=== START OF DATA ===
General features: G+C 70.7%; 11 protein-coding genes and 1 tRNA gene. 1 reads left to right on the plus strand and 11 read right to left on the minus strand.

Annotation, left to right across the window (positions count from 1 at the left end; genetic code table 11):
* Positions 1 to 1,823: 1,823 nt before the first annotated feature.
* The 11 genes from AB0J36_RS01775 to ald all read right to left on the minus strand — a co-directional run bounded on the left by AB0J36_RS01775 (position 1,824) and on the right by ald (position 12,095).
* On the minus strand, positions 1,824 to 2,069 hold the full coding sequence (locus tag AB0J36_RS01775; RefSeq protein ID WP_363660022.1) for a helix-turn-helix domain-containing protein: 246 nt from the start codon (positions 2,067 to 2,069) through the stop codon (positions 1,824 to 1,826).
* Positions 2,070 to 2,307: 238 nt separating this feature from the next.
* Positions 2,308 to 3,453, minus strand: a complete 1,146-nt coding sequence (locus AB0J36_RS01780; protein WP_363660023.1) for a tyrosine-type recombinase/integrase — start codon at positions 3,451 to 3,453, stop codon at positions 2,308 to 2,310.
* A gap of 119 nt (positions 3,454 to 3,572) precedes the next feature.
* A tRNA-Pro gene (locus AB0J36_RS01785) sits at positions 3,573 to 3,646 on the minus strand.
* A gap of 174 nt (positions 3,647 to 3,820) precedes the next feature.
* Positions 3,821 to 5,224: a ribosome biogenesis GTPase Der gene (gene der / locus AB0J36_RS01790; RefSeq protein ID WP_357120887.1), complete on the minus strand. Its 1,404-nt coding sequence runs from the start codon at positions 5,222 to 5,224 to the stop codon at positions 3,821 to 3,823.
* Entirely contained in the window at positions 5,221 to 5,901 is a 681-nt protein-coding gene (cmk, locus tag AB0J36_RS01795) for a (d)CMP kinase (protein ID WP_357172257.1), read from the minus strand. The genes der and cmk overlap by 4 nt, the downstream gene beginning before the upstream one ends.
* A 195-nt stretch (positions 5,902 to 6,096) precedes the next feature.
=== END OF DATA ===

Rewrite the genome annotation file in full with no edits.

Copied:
General features: G+C 70.7%; 11 protein-coding genes and 1 tRNA gene. 1 reads left to right on the plus strand and 11 read right to left on the minus strand.

Annotation, left to right across the window (positions count from 1 at the left end; genetic code table 11):
* Positions 1 to 1,823: 1,823 nt before the first annotated feature.
* The 11 genes from AB0J36_RS01775 to ald all read right to left on the minus strand — a co-directional run bounded on the left by AB0J36_RS01775 (position 1,824) and on the right by ald (position 12,095).
* On the minus strand, positions 1,824 to 2,069 hold the full coding sequence (locus tag AB0J36_RS01775; RefSeq protein ID WP_363660022.1) for a helix-turn-helix domain-containing protein: 246 nt from the start codon (positions 2,067 to 2,069) through the stop codon (positions 1,824 to 1,826).
* Positions 2,070 to 2,307: 238 nt separating this feature from the next.
* Positions 2,308 to 3,453, minus strand: a complete 1,146-nt coding sequence (locus AB0J36_RS01780; protein WP_363660023.1) for a tyrosine-type recombinase/integrase — start codon at positions 3,451 to 3,453, stop codon at positions 2,308 to 2,310.
* A gap of 119 nt (positions 3,454 to 3,572) precedes the next feature.
* A tRNA-Pro gene (locus AB0J36_RS01785) sits at positions 3,573 to 3,646 on the minus strand.
* A gap of 174 nt (positions 3,647 to 3,820) precedes the next feature.
* Positions 3,821 to 5,224: a ribosome biogenesis GTPase Der gene (gene der / locus AB0J36_RS01790; RefSeq protein ID WP_357120887.1), complete on the minus strand. Its 1,404-nt coding sequence runs from the start codon at positions 5,222 to 5,224 to the stop codon at positions 3,821 to 3,823.
* Entirely contained in the window at positions 5,221 to 5,901 is a 681-nt protein-coding gene (cmk, locus tag AB0J36_RS01795) for a (d)CMP kinase (protein ID WP_357172257.1), read from the minus strand. The genes der and cmk overlap by 4 nt, the downstream gene beginning before the upstream one ends.
* A 195-nt stretch (positions 5,902 to 6,096) precedes the next feature.